Re: Quality Assurance testing

  • From: Chris Hofstader <cdh@xxxxxxxxxxxxx>
  • To: programmingblind@xxxxxxxxxxxxx
  • Date: Tue, 7 Apr 2009 17:13:49 -0400

I know a lot of blind QA people. Most testing actually does not involve the look and feel but, rather, exercising as many code paths that can be executed throughout the software. If one has a screen reader they can do this kind of testing with their eyes closed.

On Apr 6, 2009, at 8:49 PM, Sina Bahram wrote:

Having seen QA engineers work ... It is a heavily visual intensive field.

A great deal of QA involves visual aspects such as clicking on appropriate areas, clicking on inappropriate areas, identifying color choices that are
not uniform throughout the application, asking why certain buttons are
placed far to any given direction, complaining that a particular button is inactive, even though it still shows on the screen, complaining about lag of things being painted or drawn, explaining that a particular mouse over isn't working, querying the developers about why the application uses such a small font in the most used area of the screen, trying to do things that might
lock up the application, and so on.

Also, automated QA, which is hopefully what this position would entail,
would involve using many tools that are themselves not accessible.

Regarding accessibility ... I'm sure the various members of this list can present multimillion dollar investment pieces of software that have passed
the most stringent of QA testing over multiple years, and are not even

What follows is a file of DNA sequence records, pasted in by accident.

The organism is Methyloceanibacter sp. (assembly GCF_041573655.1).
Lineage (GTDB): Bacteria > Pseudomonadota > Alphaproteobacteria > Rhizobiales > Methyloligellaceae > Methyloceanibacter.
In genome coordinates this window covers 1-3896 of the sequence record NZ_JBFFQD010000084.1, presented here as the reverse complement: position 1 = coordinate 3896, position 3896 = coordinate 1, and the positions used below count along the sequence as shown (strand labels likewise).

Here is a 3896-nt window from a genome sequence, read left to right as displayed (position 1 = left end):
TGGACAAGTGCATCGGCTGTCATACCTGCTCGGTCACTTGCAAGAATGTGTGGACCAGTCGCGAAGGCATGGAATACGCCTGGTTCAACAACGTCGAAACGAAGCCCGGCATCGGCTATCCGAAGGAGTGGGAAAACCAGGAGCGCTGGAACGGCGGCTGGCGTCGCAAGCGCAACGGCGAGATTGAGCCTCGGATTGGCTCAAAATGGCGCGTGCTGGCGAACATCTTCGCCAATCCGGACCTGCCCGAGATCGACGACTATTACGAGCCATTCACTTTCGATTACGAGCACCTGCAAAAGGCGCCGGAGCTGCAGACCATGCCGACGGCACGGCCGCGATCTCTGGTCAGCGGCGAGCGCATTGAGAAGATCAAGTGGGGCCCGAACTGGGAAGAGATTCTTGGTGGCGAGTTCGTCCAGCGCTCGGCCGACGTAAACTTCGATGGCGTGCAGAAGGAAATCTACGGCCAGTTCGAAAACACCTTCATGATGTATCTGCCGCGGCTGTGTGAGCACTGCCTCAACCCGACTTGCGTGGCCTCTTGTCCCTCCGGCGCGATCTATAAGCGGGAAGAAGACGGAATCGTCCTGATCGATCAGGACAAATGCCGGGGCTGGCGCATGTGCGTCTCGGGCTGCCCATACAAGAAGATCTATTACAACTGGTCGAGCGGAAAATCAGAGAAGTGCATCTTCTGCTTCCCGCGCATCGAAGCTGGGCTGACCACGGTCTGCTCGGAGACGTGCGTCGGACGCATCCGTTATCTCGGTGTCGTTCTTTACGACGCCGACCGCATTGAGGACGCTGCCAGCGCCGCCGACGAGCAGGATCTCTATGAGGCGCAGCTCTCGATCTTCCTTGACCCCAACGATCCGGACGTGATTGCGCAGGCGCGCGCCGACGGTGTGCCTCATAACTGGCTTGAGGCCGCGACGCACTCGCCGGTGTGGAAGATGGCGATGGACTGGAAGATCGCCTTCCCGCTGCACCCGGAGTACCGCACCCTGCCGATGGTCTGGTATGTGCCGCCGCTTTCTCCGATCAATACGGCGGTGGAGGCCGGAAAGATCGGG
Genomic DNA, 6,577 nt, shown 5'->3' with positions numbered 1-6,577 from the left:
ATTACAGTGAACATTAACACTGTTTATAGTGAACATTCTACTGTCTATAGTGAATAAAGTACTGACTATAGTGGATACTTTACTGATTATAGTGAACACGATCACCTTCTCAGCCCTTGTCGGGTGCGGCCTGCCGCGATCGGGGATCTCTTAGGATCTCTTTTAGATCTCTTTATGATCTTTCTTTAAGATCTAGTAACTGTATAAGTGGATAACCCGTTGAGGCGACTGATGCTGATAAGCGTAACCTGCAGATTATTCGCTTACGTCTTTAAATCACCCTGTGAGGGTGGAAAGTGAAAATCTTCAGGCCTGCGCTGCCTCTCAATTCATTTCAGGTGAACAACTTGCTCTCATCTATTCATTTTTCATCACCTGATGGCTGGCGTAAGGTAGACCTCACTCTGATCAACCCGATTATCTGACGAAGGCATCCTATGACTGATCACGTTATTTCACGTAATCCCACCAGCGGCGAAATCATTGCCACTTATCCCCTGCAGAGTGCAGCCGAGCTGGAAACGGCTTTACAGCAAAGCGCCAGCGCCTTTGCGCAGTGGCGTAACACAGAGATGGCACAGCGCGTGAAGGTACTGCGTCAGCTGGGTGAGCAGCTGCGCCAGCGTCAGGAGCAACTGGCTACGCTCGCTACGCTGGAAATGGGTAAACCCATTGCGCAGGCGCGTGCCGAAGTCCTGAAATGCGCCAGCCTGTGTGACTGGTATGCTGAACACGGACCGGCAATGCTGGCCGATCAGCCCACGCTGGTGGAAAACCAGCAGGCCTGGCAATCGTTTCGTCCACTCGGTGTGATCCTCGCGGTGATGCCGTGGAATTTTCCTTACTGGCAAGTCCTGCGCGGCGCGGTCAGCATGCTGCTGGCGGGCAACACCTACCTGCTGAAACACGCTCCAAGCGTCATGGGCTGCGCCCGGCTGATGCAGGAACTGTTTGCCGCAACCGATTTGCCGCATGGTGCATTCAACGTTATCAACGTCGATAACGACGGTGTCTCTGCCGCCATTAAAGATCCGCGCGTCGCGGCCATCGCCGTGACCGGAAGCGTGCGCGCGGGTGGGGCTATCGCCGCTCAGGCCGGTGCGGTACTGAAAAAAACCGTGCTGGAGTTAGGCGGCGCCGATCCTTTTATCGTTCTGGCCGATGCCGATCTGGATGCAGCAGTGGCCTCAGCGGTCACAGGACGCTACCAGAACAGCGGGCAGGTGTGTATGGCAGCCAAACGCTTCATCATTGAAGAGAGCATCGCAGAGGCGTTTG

remotely accessible, much less usable by someone who is blind; for example.

I don't believe it's appropriate ever to tell someone not to do something, if they want to do so, but by the same token, do realize that the level of accessibility that is potentially possible in something like a programming position is orders of magnitude more than that available in a QA position.

Take care,

-----Original Message-----
From: programmingblind-bounce@xxxxxxxxxxxxx
[mailto:programmingblind-bounce@xxxxxxxxxxxxx] On Behalf Of James Panes
Sent: Monday, April 06, 2009 5:39 PM
To: programmingblind@xxxxxxxxxxxxx
Subject: Re: Quality Assurance testing

The fact is that accessibility is part of QA. If the application is not
accessible, it fails.

Go for it!


"Everything is easy when you know how."

----- Original Message -----
From: "Robbie Miller" <Robbie@xxxxxxxxxxxxxxxxxxx>
To: "Blind Programming" <programmingblind@xxxxxxxxxxxxx>
Sent: Monday, April 06, 2009 3:57 PM
Subject: Quality Assurance testing

Listers, I'm being offered the oppertunity to do Quality Assurance testing
(QA testing).
Has anyone on this list done this kind of work before?
Are the testing tools accessible?
Any advice on this matter would be greatly appreciated.


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